Ruth Katz: Charlene you just mentioned, and I mentioned in my opening comments that health professionals themselves may engage in stigmatizing types of activities. You would think health professionals and health workers would know better. Why would they do that?

Charlene Dewey: Well, first, I have to say that healthcare professionals are normal people. They all grew up in society, just like we did, and their experiences might influence how they’re going to actually engage with someone who has a substance use disorder. When they go to medical school, they might already have preconceived notions about what substance use disorders are. Those are going to be due to social depictions within media, cultural conversations that they’ve had, or maybe the lack of conversations that they’ve had around what substance use disorders actually are. And so, when they go into training, we actually have to somewhat untrain them first and then retrain them into understanding and appreciating substance use disorder as a medical condition that actually needs treatments and interventions.

What we also know is that they’re going to have experiences. Depending on who’s teaching them, they might have negative experiences or positive experiences. If we have healthcare professionals who are training them who they, themselves, have had positive experiences, then they’re more likely to demonstrate those positive experiences with the students that they’re teaching, whether it’s physicians, nurses, PAs, whatever.

But if the students also experience negative experiences from faculty that use a stigma, or maybe they see negative examples of the outcomes of treating substance use disorder—those can all be impacted because there aren’t enough treatment centers, enough good treatment programs or people who can treat them like addiction-medicine doctors—if all of those really start to develop more of a negative, compared to a positive, experience for that student, then by the time they get to residency program, or by the time they finish residency program, they, themselves, will only reinforce the stigmatizing beliefs that they came into medical school or nursing school with. They might also have even worsening negative attitudes, biases, or stigma around substance use disorder because of those experiences. And of course, we know that’s going to end up leading to negative impacts like reduced access and quality of care for the patients and delayed detection and referral and early treatments.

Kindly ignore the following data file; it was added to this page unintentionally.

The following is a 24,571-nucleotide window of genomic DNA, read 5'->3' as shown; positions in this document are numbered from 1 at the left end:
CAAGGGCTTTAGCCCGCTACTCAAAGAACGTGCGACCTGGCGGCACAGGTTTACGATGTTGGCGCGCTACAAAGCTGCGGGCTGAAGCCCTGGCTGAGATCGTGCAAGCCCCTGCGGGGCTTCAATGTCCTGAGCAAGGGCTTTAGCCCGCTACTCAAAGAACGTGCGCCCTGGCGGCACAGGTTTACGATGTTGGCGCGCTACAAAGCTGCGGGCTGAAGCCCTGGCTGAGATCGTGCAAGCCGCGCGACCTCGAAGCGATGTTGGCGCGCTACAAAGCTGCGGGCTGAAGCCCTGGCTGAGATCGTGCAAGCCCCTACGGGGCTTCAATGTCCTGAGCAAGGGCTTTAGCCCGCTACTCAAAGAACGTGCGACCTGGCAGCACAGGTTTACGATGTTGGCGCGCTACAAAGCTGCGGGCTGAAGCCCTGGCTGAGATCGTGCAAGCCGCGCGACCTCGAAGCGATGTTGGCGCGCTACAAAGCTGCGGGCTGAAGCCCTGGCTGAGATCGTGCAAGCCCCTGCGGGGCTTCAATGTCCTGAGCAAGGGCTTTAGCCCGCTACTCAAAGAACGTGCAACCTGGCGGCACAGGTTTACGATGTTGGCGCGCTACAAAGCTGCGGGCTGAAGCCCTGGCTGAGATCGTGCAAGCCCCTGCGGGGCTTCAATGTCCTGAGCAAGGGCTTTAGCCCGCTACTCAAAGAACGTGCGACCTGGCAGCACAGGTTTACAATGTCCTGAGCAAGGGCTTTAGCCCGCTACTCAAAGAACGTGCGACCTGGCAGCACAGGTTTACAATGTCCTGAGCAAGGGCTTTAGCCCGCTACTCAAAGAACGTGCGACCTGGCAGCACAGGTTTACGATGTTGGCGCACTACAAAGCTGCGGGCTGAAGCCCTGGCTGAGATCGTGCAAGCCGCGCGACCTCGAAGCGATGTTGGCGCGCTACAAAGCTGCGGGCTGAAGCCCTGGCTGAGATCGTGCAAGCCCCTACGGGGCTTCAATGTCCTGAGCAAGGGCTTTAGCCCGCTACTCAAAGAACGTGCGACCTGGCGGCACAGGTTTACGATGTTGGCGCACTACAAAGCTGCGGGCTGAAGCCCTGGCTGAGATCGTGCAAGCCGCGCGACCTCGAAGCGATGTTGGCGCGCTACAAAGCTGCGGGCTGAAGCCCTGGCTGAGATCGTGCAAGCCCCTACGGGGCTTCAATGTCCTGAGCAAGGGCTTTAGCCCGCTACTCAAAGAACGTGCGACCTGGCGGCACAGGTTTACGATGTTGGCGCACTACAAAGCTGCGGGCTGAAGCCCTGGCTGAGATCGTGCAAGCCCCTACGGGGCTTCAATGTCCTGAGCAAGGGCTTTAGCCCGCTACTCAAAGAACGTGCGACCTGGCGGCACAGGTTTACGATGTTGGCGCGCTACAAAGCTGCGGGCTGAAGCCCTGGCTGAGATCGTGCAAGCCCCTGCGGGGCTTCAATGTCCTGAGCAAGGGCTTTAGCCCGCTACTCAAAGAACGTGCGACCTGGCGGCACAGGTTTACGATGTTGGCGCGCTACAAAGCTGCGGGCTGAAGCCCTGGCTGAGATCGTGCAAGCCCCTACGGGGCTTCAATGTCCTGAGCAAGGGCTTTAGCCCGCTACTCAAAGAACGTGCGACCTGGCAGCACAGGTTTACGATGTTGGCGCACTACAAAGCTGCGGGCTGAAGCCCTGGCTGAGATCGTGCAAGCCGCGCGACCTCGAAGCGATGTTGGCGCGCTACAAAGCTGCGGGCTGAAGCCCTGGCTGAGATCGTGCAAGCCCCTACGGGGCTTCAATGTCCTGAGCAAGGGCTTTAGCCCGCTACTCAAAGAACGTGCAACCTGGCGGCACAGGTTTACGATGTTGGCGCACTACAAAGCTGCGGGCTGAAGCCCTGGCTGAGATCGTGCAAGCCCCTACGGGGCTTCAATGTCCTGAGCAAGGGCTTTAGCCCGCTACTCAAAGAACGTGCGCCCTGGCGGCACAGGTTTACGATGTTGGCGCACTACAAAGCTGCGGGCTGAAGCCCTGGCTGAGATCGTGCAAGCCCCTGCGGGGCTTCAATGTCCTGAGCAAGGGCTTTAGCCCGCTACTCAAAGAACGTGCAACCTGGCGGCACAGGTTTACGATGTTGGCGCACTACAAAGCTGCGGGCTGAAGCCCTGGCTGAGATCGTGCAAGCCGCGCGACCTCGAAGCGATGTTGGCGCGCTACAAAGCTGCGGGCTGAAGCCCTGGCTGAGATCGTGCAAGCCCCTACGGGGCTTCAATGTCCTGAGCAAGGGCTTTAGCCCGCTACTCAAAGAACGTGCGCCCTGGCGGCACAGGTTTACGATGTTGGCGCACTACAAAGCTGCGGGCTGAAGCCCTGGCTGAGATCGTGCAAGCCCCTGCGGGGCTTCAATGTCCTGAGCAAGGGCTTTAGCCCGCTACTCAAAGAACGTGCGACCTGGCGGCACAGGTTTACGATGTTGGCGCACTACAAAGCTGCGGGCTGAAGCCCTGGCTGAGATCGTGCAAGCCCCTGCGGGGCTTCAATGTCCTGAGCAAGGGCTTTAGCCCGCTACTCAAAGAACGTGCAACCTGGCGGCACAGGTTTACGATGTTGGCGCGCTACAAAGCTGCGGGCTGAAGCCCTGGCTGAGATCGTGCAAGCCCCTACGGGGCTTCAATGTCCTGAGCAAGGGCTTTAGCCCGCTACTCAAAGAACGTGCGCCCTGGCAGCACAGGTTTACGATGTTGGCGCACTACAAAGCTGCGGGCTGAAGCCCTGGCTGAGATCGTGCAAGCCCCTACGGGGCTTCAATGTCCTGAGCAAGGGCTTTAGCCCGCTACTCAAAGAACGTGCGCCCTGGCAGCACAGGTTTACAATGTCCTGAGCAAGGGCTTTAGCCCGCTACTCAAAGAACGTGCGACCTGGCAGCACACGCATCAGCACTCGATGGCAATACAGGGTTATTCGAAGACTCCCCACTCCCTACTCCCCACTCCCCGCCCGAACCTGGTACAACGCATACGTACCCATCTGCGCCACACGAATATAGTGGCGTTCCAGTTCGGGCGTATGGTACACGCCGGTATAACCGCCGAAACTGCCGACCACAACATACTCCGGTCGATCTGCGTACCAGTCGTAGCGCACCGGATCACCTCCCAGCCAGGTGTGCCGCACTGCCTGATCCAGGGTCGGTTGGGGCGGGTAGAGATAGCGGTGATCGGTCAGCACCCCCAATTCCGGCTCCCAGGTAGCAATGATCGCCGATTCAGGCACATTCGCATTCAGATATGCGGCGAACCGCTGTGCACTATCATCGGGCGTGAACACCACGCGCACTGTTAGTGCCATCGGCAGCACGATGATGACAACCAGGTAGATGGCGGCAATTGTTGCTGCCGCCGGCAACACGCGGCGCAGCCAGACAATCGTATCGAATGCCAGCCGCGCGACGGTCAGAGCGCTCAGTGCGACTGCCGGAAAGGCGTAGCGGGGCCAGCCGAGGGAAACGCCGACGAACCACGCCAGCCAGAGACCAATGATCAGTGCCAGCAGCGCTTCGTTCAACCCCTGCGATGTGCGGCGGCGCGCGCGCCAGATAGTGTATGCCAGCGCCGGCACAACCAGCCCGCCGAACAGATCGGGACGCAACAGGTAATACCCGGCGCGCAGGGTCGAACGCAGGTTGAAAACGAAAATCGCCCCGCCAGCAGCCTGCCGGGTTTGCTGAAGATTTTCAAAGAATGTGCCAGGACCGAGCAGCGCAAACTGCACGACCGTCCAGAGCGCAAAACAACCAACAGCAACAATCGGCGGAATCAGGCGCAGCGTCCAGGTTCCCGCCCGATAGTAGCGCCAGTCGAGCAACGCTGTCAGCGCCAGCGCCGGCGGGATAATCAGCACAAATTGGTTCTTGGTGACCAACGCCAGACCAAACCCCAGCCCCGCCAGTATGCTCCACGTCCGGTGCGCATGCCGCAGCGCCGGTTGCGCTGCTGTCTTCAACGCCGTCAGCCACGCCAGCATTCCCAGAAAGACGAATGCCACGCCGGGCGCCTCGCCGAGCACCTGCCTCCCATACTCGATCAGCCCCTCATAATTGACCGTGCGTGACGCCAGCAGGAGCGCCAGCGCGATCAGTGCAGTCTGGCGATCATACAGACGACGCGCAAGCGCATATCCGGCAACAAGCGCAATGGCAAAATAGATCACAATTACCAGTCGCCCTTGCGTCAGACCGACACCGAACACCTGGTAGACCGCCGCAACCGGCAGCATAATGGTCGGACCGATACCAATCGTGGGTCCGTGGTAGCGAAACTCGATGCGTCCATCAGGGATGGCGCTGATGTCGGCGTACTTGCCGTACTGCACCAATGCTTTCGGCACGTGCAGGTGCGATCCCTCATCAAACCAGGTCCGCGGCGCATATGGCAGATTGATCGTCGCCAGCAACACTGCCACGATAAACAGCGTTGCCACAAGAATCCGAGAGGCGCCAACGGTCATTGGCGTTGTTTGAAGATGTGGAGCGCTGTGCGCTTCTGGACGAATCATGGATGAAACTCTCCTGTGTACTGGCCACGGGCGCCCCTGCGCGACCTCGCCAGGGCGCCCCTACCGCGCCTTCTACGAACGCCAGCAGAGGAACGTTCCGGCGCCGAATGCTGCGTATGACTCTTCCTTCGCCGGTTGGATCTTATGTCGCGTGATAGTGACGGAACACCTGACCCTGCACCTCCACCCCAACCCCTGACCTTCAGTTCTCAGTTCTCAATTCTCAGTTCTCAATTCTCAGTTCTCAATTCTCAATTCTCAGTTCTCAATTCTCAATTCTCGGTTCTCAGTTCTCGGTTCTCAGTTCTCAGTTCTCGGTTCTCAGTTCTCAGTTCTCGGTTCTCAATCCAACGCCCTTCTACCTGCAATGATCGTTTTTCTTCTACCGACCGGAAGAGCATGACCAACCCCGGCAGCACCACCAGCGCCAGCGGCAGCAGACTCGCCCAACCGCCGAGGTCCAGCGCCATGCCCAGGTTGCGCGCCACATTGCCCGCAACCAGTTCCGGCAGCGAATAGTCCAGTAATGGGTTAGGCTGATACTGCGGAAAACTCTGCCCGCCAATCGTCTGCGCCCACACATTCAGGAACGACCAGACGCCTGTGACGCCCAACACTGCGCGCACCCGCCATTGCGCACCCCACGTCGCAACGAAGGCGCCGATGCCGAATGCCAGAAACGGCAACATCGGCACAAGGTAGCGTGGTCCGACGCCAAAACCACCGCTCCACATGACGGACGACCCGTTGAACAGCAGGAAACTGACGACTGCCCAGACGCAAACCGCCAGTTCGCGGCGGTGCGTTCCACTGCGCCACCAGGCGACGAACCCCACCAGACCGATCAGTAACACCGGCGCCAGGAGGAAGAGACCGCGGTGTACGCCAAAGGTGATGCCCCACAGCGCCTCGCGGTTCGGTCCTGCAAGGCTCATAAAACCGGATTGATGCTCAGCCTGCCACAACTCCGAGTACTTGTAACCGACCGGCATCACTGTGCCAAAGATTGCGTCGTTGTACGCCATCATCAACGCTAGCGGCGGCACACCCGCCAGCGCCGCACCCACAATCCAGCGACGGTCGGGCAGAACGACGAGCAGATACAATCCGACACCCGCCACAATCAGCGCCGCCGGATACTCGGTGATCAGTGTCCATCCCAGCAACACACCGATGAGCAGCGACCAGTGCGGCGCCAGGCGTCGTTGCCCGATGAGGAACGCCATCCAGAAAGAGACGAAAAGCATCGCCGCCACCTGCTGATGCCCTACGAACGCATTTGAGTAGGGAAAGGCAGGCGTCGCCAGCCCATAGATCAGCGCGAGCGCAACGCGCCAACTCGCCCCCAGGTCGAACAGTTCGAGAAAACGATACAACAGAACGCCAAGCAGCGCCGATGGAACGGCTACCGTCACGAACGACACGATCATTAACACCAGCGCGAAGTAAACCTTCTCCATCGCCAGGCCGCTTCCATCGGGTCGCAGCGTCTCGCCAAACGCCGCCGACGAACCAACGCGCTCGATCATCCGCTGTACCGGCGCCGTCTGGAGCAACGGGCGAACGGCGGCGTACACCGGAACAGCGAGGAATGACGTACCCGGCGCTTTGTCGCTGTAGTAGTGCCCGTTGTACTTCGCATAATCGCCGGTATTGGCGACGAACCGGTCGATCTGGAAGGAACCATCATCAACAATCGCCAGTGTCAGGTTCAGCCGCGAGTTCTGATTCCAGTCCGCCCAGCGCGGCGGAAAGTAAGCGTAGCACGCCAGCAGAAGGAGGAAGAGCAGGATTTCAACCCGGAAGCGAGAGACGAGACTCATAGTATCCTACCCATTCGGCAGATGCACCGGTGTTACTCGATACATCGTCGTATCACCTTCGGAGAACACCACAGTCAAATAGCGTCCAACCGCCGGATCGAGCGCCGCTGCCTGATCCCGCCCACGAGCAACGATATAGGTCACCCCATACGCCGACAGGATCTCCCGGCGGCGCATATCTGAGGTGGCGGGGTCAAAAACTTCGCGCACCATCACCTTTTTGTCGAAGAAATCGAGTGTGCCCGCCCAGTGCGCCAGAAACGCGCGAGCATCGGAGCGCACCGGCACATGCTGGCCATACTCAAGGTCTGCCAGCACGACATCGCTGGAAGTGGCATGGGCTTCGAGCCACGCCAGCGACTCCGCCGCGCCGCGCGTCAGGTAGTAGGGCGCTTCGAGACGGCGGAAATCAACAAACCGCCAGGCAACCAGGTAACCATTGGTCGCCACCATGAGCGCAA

Ruth Katz: Edna, let me ask you this question. Charlene has just described, in general, the kinds of behaviors we might see, the kind of language that people might experience, and what health professionals learn in medical school that may even set them up for this kind of behavior. You and your family know all about stigma firsthand, both stigmatizing language and stigmatizing behavior. What was that like for your family? Talk a little bit about your own experience.

Edna Boone: Sure. You know I go back to the definition of stigma and think about that “mark of shame,” “discredit,” “a stain.” My family was hit pretty hard by this several years ago. We lost two young men; that was really difficult to go through. It’s difficult sometimes to talk about. I think about the anonymity of both myself and the people in my family. I have to also look inward and say, okay, I’ve got my own stigmatizing language and behavior.

I’ve experienced the shame of stigma even just talking about this. Even in a closed meeting of the NAM’s Opioid Action Collaborative I felt real pressure to change my language—to use the term opioid addiction rather than saying heroin or fentanyl addiction—and then to make sure that folks knew that the folks in my family that were afflicted had gone to college and had graduate degrees. This behavior, this is the language that we use around this disease. It’s definitely clouded my frame of reference, and I know that when I speak about it.